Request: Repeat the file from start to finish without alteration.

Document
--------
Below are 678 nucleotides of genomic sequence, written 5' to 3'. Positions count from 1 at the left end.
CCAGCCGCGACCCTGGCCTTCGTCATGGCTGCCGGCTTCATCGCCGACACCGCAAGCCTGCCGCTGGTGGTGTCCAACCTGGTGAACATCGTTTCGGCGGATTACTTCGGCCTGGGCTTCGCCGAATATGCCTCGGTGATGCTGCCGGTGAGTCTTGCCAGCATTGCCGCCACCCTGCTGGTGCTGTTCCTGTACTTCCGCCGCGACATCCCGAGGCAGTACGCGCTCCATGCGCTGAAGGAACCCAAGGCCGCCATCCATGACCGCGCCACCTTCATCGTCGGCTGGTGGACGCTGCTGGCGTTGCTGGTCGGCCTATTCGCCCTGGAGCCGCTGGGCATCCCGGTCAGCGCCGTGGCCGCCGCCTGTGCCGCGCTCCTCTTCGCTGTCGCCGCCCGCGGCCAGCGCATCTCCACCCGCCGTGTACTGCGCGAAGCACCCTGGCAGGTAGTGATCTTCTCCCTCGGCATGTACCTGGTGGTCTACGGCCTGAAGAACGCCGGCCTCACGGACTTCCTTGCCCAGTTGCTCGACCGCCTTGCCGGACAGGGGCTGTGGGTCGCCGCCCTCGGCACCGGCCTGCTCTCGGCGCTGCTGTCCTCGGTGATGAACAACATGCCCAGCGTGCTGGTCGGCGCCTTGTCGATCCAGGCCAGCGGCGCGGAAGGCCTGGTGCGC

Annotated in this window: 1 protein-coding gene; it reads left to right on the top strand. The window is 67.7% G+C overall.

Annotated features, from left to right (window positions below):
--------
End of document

Below are 678 nucleotides of genomic sequence, written 5' to 3'. Positions count from 1 at the left end.
CCAGCCGCGACCCTGGCCTTCGTCATGGCTGCCGGCTTCATCGCCGACACCGCAAGCCTGCCGCTGGTGGTGTCCAACCTGGTGAACATCGTTTCGGCGGATTACTTCGGCCTGGGCTTCGCCGAATATGCCTCGGTGATGCTGCCGGTGAGTCTTGCCAGCATTGCCGCCACCCTGCTGGTGCTGTTCCTGTACTTCCGCCGCGACATCCCGAGGCAGTACGCGCTCCATGCGCTGAAGGAACCCAAGGCCGCCATCCATGACCGCGCCACCTTCATCGTCGGCTGGTGGACGCTGCTGGCGTTGCTGGTCGGCCTATTCGCCCTGGAGCCGCTGGGCATCCCGGTCAGCGCCGTGGCCGCCGCCTGTGCCGCGCTCCTCTTCGCTGTCGCCGCCCGCGGCCAGCGCATCTCCACCCGCCGTGTACTGCGCGAAGCACCCTGGCAGGTAGTGATCTTCTCCCTCGGCATGTACCTGGTGGTCTACGGCCTGAAGAACGCCGGCCTCACGGACTTCCTTGCCCAGTTGCTCGACCGCCTTGCCGGACAGGGGCTGTGGGTCGCCGCCCTCGGCACCGGCCTGCTCTCGGCGCTGCTGTCCTCGGTGATGAACAACATGCCCAGCGTGCTGGTCGGCGCCTTGTCGATCCAGGCCAGCGGCGCGGAAGGCCTGGTGCGC

Annotated in this window: 1 protein-coding gene; it reads left to right on the top strand. The window is 67.7% G+C overall.

Annotated features, from left to right (window positions below):